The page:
Episode 17: Using metabolomics to learn about the activities of gut microbes
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The Science, Microbes & Health Podcast
This podcast covers emerging topics and challenges in the science of probiotics, prebiotics, synbiotics, postbiotics and fermented foods. This is the podcast of The International Scientific Association for Probiotics and Prebiotic (ISAPP), a nonprofit scientific organization dedicated to advancing the science of these fields.
Using metabolomics to learn about the activities of gut microbes, with Dr. Anisha Wijeyesekera
In this episode, the ISAPP podcast hosts address the topic of metabolomics with Dr. Anisha Wijeyesekera, PhD, a Lecturer in the Department of Food and Nutritional Sciences at the University of Reading, United Kingdom. Dr. Wijeyesekera gives an overview of how metabolic profiling works, including the information provided by different biological samples, and discusses how metabolomics can be used to piece together the contributions of microbes to host health.
Key topics from this episode:
- Dr. Wijeyesekera introduces the field of metabolomics and describes it as an essential part of systems biology. Metabolic profiling provides a real-time snapshot of the multiple metabolic processes going on in a system at the time the sample was collected.
- Metabolites are the end products of metabolism; the gut microbiota is the most metabolically active of the microbiomes in the human body.
- Methodology depends on what information you hope to uncover from your samples. Different biological samples (e.g. stool, urine, plasma) provide different pieces of information; this is cross-referenced with information on metabolic pathways.
- One application of metabolomics is in identifying biomarkers that can predict patient outcomes. Identifying differences in microbes as well as metabolites could lead to the development of dietary-based supplements for patients to take alongside clinical treatments.
- Changes in microbial composition may not be that meaningful if the bugs that change are doing the same thing in the end; this is what metabolomics helps uncover.
- Metabolomics gives you insights into mechanisms when you have a probiotic or prebiotic trial with clinical outcomes.
- Short-chain fatty acids are metabolites that are frequently associated with health; changes in these is a clue that the gut microbiota has been impacted by the intervention.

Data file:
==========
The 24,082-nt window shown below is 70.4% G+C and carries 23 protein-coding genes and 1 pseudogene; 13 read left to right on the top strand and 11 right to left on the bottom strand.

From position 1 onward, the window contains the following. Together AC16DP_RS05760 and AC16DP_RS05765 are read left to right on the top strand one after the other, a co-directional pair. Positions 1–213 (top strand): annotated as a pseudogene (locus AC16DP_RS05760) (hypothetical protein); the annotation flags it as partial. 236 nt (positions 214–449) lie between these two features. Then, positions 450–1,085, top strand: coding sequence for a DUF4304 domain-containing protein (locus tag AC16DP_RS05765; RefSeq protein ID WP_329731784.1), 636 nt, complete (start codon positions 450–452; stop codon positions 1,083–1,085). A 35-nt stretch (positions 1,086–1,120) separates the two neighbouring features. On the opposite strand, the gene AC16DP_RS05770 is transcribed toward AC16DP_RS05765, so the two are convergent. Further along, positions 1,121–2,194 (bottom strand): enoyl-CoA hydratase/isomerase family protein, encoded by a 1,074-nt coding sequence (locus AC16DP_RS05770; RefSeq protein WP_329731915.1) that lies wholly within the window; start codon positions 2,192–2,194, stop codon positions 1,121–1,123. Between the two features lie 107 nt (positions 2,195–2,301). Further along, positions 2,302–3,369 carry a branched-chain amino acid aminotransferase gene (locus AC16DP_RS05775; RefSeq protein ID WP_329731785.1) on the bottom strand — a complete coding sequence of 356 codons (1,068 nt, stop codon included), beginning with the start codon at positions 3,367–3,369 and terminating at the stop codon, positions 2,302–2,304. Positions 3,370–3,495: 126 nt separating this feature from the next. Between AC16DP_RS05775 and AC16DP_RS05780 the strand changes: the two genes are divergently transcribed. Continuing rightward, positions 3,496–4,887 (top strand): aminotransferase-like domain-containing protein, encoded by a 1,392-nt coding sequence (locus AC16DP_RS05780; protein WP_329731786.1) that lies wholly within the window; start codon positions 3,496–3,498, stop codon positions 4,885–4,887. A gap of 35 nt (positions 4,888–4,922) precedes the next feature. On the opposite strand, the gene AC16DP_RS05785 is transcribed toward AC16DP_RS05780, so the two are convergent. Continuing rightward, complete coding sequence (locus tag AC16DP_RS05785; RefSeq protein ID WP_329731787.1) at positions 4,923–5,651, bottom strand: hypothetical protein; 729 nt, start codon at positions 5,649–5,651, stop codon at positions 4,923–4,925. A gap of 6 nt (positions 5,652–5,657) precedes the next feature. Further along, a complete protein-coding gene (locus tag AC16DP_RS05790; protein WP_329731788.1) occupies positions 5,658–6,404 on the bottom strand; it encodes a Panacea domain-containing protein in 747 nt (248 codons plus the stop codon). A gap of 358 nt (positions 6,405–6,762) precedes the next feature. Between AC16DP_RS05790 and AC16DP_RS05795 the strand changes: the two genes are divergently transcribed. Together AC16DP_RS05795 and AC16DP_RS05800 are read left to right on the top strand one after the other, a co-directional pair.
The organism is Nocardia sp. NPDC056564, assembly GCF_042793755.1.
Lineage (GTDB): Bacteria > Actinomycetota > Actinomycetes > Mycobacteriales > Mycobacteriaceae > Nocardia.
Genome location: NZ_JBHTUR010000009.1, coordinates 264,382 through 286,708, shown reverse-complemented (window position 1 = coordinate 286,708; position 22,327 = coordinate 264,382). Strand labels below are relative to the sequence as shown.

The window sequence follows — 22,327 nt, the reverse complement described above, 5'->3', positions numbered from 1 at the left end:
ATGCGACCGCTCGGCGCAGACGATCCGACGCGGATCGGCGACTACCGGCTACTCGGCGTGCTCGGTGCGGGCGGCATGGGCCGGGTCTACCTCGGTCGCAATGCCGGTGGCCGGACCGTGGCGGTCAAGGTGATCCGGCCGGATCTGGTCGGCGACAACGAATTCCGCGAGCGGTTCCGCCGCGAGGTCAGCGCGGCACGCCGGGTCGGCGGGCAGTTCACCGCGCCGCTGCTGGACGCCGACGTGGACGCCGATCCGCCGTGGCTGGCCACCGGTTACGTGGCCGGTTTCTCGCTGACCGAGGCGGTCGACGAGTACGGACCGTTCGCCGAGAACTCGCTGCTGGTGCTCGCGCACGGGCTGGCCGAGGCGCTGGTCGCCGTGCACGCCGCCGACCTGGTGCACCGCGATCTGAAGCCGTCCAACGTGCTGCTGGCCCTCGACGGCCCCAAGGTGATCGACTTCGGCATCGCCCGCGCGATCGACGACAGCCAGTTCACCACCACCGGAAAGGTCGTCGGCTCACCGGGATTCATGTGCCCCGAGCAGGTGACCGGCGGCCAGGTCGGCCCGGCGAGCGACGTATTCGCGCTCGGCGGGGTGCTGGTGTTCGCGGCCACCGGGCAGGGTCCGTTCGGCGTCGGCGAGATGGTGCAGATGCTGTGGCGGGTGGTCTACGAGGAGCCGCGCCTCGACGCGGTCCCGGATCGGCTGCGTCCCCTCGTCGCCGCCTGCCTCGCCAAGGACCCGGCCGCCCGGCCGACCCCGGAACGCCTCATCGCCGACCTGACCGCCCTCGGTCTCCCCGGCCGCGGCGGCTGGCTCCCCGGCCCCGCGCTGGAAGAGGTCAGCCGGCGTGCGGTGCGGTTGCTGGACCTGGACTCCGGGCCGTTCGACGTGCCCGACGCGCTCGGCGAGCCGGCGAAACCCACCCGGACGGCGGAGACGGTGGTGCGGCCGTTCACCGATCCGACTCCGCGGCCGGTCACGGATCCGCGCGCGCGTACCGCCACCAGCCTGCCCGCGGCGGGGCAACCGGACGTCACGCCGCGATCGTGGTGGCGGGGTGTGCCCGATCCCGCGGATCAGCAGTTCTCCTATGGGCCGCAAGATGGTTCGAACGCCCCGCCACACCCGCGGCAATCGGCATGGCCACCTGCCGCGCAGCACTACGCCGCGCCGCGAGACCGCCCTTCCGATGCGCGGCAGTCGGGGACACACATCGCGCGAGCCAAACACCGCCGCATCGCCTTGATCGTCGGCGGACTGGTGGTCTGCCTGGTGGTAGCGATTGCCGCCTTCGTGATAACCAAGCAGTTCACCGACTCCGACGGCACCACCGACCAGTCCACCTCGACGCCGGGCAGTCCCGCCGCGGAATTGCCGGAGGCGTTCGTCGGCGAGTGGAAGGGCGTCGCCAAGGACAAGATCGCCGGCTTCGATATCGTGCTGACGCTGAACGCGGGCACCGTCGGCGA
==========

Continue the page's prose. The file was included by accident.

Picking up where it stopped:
- Bile acids are metabolites that come from diet. Microbes convert primary bile acids to secondary, which circulate throughout the body. You can measure bile acids to see how gut microbiota are affected by an intervention.
- Metabolomics is very promising and may be used in more probiotic and prebiotic studies in the future.
Episode abbreviations and links:
- Reviews on metabolic phenotyping: Metabolic phenotyping in clinical and surgical environments and Metabolic Phenotyping in Health and Disease.
- Dr. Wijeyesekera’s research on how critical illness affects the gut microbiota: Multi-Compartment Profiling of Bacterial and Host Metabolites Identifies Intestinal Dysbiosis and Its Functional Consequences in the Critically Ill Child and Profiling Gut Microbiota and Bile Acid Metabolism in Critically Ill Children
- Papers on how metabolic phenotyping is helping us to better understand the gut microbiota: Gut microbiota composition and activity in relation to host metabolic phenotype and disease risk and Genome-microbiome interplay provides insight into the determinants of the human blood metabolome and The fecal metabolome as a functional readout of the gut microbiome.
About Dr. Anisha Wijeyesekera:
Anisha is a Lecturer in the Department of Food and Nutritional Sciences at the University of Reading, United Kingdom. She previously worked at Imperial College London, where she also obtained her PhD (in Biochemistry). Anisha’s research applies a combined microbial and metabolic phenotyping approach, to better understand the tripartite relationship between diet, gut microbiota and human health. At the University of Reading, she conducts in vitro and in vivo studies for functional assessment of the gut microbiota, particularly in response to prebiotics and probiotics. The ultimate aim is to use this information to tailor nutritional or other interventional therapy to improve health outcomes.